Professor Sumi in his Laboratory

by Susan Harris

It took having a really sick-looking shrub for me to see Homestead Education Coordinator Gene Sumi jump into research-scientist mode, and it was kinda fun – almost worth it!

So here’s the problem – leaves on my Itea virginica ’Little Henry’  look shriveled and bug-eaten, and these symptoms caused the actual demise of one of these beauties last year.   This year I’m taking no chances – enter Professor Sumi at his Diagnostic Desk in the Davidsonville location.

Turns out that what looks like holes from hungry critters is, in fact, the result of a nasty fungal disease, and it won’t be solved by heavy watering and talking nicely to the poor suffering plants.  So after making his definitive diagnosis, Gene led me to the selection of product and told me sternly that only something like Daconil that contains chlorothalonil will do the trick.  Hope so, coz I have my heart set on these Virginia Sweetspires filling up a new border in my back yard, and just imagine how great five of these babies will look altogether – once they get over their little fungal problem.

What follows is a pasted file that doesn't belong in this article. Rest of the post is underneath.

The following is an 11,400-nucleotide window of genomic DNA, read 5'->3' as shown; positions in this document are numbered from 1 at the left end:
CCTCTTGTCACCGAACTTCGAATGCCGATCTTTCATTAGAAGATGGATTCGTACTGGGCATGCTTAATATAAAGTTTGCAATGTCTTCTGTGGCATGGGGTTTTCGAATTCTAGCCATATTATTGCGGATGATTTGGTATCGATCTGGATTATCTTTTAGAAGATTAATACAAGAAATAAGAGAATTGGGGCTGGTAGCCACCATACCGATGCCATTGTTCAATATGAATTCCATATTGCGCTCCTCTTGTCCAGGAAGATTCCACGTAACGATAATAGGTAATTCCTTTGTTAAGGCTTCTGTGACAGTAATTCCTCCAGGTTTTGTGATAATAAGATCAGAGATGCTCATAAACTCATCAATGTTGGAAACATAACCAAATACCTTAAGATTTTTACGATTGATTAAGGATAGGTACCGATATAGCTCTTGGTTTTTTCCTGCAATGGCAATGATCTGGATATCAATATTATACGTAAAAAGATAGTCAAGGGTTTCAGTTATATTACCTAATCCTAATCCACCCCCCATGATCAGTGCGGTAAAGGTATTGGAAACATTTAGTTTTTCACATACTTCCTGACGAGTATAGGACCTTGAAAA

In the photo,  Henry shows off in his fall color in the garden of Alison Gillespie.

2 Responses to Professor Sumi in his Laboratory

  1. Chris Maciel says:

    It’d be great to get help in garden centers. I’ve had a borer knocking down plants all summer; finally got a photo of one and will ask for help. He, I should say his kind, bored holes in stems of Buddleia, Agastache and one tomato plant.
    Good you got some help, pronto.

  2. Gene Sumi is such a trememdous local gardening resoutce – Homestead is lucky to have him on staff.

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